5. [...] Is This Blog 'Successful'? November 20th, 2007 Yesterday, I read a very interesting post on Avinash Kaushik's 'Web Analytics 2.0' blog, Occam's Razor. Avinash is author of “Web Analytics: AN HOUR A DAY” and a speaker on web analytics at various conferences and teaching programs. His blog has some very cool information about analyzing your web presence. The post I read was called “Blog Metrics: Six Recommendations For Measuring Your Success”. As an exercise, I decided to measure two or three of my main blogs to see how they stack up against the indices Avinash mentions. Here’s the analysis for this blog, [...]

  6. [...] Halvan ja nopean välineen käyttö saa enemmän tulta alleen jos epäonnistumisen pelko häviää välineen käytöstä. Voin kirjoittaa kokeellisempia artikkeleita ja todeta niiden vaikutukset mitattaviin tuloksiin. [...]

  7. [...] Blog Metrics: Six Recommendations For Measuring Your Success » Occam's Razor by Avinash Kaushik > Web Analytics Blog (tags: metrics tools web2.0 blogs) [...]

  8. [...] You can always count on Avinash Kaushik to give you the whole story. He never just hints at what you ought to do or use to better your business, he gives you a full-color topograhpic map of how to get there. This time, Avinash has written about blog metrics. Avinash's How-Tos are so dense that I find it helpful to print them out and read them with a highlighter. Seriously, Occam's Razor is full of articles that deserve much more time than a quick skim in your reader. [...]

  9. [...]
    Analytics

    Avinash / Occam's Razor: Blog Metrics: Six Recommendations For Measuring Your Success
    [...]

  10. [...] ein weiterer Versuch, wie man den Erfolg eines Blogs definieren kann, der Autor unterscheidet dabei nach Tagebuch, Privatblog und Businessblog: Blog Metrics: Six Recommendations For Measuring Your Success [...]

  11. [...] Wie misst man den »Erfolg« oder die »Wichtigkeit« eines Weblogs? Wenn es um die Werbeanzeigen geht, spielen nach wie vor die Seitenaufrufe (Page Impressions) eine zentrale Rolle, obwohl es mittlerweile eine ganze Reihe alternativer Metriken gibt, mit denen man z.B. den Wert oder das Potential eines Weblogs erkennen kann. Angeregt durch die sehr lesenswerte Zusammenstellung von Avinash Kaushik, hier ein paar Möglichkeiten: [...]

  12. [...] Blog Metrics: Six Recommendations For Measuring Your Success Einige der Ansätze sind sicher nützlich, wobei ich eine rein quantitative Messung immer als etwas einseitig wahrnehme (Extrembeispiel: Was bringt es, wenn mein Blog viele Links bekommt, aber nur, weil alle es als schlechtes Beispiel zitieren?) (tags: weblog evaluation) [...]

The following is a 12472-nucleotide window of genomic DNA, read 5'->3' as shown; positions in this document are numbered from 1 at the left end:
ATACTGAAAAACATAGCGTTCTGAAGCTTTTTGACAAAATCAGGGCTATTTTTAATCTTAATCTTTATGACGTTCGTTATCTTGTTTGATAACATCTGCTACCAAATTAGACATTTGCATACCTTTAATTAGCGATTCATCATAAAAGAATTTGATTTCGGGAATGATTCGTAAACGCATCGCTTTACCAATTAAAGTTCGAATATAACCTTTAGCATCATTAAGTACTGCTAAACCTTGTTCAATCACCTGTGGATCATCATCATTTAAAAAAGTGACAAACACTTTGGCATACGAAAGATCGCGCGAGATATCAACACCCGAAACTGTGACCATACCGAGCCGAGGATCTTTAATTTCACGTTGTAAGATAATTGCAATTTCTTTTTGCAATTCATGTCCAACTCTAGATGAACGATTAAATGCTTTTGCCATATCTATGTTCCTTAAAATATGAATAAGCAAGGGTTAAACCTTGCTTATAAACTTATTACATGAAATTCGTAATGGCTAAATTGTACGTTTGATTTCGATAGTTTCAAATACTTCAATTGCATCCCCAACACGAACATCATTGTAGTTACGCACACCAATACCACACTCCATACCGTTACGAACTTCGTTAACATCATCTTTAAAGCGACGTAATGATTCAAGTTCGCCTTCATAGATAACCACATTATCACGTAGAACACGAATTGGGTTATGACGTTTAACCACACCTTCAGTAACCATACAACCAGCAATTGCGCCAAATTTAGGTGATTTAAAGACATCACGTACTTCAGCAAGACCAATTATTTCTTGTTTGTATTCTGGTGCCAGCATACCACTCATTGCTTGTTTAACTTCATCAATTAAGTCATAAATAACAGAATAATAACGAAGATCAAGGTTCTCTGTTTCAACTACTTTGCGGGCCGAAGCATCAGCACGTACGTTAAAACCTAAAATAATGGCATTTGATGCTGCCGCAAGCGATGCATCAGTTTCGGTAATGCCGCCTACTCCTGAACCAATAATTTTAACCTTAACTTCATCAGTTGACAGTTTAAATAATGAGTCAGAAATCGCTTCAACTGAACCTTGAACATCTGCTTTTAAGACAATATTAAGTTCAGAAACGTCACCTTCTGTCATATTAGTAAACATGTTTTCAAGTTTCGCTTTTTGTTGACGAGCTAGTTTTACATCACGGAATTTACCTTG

13. [...]
    Gefunden bei Thomas Pfeil:

    o Blog Metrics: Six Recommendations For Measuring Your Success
    [...]

  14. [...] Avinash Kaushik schrieb neulich in seinem Blog einen sehr guten Artikel über Erfolgsmessung zum eigenen Blog. Robert Basic und der PR Blogger (in Person von Thomas Euler) haben aktuell darauf hingewiesen. Ich habe mir dazu jetzt das dazu passende Plugin installiert und betrachte im Folgenden mal mein Blog unter diesen Voraussetzungen. Übrigens liegt das aktuelle Buch (hier links im Bild) von Avinash Kaushik seit Wochen ungelesen auf meinem Tisch: Zweifellos die absolute Referenz zum Thema “Web Analytics”, aber eben doch nicht so ganz mein Kerngeschäft… [...]

  15. [...]
    Was man dann hört ist: Okay, klingt spannend, aber wie kann ich feststellen, dass sich das ganze auch für mein Unternehmen rentiert? Tja und dann wird’s meistens ziemlich düster. Denn den Erfolg von Blogs und deren positiven Einfluss auf ein Unternehmen tatsächlich quantitativ messbar zu machen ist ziemlich schwierig. Und noch schwieriger wird’s, wenn mann PR über Blogs evaluieren möchte. Das wäre dann… etwas eh schon schwerlich messbares messen, was auf einer schwerlich messbaren Plattform realisiert wurde. Puh.

    Deswegen war ich ziemlich froh, dass ich bei Avinash Kaushik ein paar erste Ansätze zu einem halbwegs vergleichbaren Evaluationssystem gefunden habe. Ich fasse das mal kurz auf Deutsch zusammen. zum Original geht's hierlang.
    [...]

  16. [...] Blog Metrics: Six Recommendations For Measuring Your Success | Occam's Razor by Avinash Kaushi… Measure: 1) Raw Author Contribution 2) Holistic Audience Growth 3) Conversation Rate 4) Citations? / Ripple Index 5) Cost 6) Benefit / ROI. (tags: blogs analyses) [...]

  17. [...] Provides blog metrics based on the blog metrics Avinash Kaushik proposed in this post. [...]

  18. [...] My boss asked me the other day “how his blog is doing.” Fortunately for me, I shortly thereafter came across this great post by Avinash Kaushik on exactly that topic. My response will be greatly informed by his ideas. [...]

  19. [...] See all the data from November 2007 hereThanks to Avinash Kaushik for an informative post explaining how to measure a blog's success! [...]

  20. [...] Blog Metrics: Six Recommendations for Measuring Your Success (Occam's Razor): Web analytics wizard Avinash Kaushik shares ways to see how you're successful in your blogging efforts. This prompted Joost de Valk to write an awesome WordPress Blog Metrics plugin. [...]